Monday, September 25, 2017

Musical Monday - Can You Picture That? by Dr. Teeth and the Electric Mayhem

Yesterday was Jim Henson's birthday. He would have been 81. He died in 1990 at the age of 53 from toxic shock syndrome that probably could have been treated if he had just paid attention to the signs his body was telling him and gotten medical attention earlier.

I am the exact right age to have been influenced by Jim Henson. Sesame Street debuted in 1969, the year I was born, and by the time I was ready to watch it, it had hit its stride. When he made The Muppet Show, I was seven, which is pretty much the perfect age to first watch that series. When The Muppet Movie came out, I was ten, and once again, the perfect age to watch it. When he followed that up with The Great Muppet Caper, I was twelve, and despite the movie's odd flaws, I was in overjoyed to have it. When he put out the somewhat surreal Dark Crystal movie in 1982, I was thirteen, and ready for the quirky fantasy story. I even liked The Muppets Take Manhattan. I didn't really appreciate Fraggle Rock when it was first aired, but in 1986 when he put out the movie Labyrinth, and in 1987 when he made the Storyteller series, I was primed and ready.

The Storyteller series was essentially the last major work we got from Henson.

Between 1969 and 1990, Henson produced one of the most magnificent bodies of work in the entertainment world. Under his guidance, puppets became a major force in the entertainment world. He gave us educational children's entertainment, snarky humorous shows and movies, surreal fantasies, all which was packaged with vibrant, beautiful music, and a perspective on how people should live that was joyful and optimistic. Even his "failures" (such as, for example, Labyrinth, which lost money at the box office) were brilliant.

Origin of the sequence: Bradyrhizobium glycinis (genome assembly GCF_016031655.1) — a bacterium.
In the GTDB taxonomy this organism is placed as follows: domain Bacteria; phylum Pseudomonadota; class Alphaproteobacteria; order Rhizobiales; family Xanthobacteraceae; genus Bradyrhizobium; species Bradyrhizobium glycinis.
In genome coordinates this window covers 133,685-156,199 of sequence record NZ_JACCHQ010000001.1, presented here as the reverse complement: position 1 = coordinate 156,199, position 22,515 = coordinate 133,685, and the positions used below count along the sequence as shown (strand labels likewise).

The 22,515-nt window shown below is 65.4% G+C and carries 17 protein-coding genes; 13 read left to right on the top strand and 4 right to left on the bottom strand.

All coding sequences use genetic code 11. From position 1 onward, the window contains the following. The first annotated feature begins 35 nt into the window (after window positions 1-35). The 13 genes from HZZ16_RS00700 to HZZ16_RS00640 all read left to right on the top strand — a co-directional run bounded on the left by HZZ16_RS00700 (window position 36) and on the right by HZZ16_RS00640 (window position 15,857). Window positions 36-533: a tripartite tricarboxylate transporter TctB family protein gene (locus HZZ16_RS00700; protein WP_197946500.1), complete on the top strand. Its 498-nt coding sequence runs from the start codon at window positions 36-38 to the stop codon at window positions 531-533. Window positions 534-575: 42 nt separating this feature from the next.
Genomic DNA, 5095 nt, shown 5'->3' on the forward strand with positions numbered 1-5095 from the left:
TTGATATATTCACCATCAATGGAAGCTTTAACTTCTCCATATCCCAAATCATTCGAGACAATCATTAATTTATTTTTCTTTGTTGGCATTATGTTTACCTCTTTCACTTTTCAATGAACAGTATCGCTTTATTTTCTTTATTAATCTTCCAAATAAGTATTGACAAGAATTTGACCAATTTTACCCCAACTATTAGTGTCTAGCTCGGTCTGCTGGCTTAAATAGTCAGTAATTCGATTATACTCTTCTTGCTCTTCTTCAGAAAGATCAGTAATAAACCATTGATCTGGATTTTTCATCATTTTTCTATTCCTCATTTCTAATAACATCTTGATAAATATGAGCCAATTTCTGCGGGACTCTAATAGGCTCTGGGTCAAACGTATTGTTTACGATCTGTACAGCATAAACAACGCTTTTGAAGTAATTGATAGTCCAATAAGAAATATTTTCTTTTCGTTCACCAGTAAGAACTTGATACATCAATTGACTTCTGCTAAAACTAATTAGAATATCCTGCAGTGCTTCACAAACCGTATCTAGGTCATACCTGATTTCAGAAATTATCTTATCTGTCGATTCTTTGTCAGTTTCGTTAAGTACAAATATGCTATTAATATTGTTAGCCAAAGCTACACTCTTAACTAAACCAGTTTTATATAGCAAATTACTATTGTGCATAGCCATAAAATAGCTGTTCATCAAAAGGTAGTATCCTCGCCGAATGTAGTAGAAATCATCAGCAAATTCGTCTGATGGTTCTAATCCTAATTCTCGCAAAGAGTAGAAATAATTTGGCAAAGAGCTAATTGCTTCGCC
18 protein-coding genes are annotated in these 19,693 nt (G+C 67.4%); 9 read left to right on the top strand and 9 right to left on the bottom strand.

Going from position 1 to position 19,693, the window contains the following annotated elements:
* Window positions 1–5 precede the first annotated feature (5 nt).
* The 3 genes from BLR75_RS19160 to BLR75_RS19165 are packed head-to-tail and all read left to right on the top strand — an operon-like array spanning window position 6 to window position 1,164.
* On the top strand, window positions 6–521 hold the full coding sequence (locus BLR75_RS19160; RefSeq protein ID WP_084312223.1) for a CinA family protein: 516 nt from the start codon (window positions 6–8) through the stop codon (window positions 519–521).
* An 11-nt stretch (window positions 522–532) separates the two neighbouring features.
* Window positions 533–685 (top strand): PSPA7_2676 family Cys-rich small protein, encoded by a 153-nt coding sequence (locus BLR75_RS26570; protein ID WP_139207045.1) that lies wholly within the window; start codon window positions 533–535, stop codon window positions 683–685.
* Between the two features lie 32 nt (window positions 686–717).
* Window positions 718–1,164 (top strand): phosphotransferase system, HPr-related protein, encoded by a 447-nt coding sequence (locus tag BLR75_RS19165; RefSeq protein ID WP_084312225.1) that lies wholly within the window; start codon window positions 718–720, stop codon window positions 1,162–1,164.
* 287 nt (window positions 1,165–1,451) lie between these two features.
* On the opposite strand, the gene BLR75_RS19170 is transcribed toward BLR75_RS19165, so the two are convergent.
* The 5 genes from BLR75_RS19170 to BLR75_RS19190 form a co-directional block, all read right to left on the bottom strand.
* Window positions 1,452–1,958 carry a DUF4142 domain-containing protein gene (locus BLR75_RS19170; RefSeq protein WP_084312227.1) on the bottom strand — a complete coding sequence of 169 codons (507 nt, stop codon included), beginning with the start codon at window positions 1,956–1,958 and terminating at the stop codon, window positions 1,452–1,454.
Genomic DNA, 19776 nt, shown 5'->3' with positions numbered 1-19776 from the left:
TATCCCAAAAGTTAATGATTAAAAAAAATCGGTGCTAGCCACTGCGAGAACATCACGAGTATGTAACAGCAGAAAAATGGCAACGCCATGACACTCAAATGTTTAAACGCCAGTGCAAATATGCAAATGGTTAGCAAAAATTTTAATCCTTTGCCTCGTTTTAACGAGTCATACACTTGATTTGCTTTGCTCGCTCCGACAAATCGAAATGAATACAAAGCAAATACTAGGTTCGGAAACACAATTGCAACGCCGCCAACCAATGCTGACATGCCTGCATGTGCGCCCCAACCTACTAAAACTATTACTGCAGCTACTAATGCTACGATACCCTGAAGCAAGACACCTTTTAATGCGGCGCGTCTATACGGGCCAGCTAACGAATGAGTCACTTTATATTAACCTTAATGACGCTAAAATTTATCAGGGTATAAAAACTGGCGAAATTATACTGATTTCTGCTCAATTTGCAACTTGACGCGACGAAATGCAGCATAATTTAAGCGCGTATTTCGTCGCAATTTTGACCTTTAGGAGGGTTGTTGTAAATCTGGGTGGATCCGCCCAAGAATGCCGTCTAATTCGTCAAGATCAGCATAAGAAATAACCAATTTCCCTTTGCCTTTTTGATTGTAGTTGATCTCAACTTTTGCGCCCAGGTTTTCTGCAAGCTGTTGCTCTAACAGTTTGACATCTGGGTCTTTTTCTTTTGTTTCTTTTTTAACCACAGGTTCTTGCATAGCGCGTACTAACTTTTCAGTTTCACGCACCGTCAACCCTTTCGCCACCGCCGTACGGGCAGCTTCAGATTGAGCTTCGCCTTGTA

He contributed more than just the Muppets though. He was instrumental in so much of what Sesame Street was: He appeared in several stop-motion pieces that were regularly aired on the show, and one recurring "counting" feature always ended with a chef proudly presenting a number of confections as he walks, and then fell, down a small set of stairs. The triumphant voiceover announcing what the chef was carrying was Jim Henson's voice. Every day I am grateful that Henson hit his high points during my childhood, when I was of the age to be able to truly appreciate them. Even things I discovered later, such as his production of Emmet Otter's Jug-Band Christmas, are so good that I wish I had first seen them when I was younger. It is hard for me to explain the influence Henson has had on my life, in part because I am almost certainly not aware of the full extent of it. I grew up awash in Henson's life philosophy, and I am certain I wouldn't be who I am without that.

And yet, every year when his birthday rolls around, I am also angry. Henson's primary creative career spanned a period of twenty-one years. (Yes, he did stuff before Sesame Street, but that show marks the beginning of the explosion of creative output from him). He's been gone for twenty-seven years now. Even if you assume that he would have retired at some point between then and now, there is no question but that we have missed out on years and years of fantastic work that he could have done. I know it sounds greedy, and I am grateful for all of the work we have of his, but I will always wonder about what might have happened had he just taken some time out of his workaholic schedule and gone to see a doctor a couple of weeks earlier.

Previous Musical Monday: Walk Away Renee by the Left Banke
Subsequent Musical Monday: The Rainbow Connection by the Kermit the Frog

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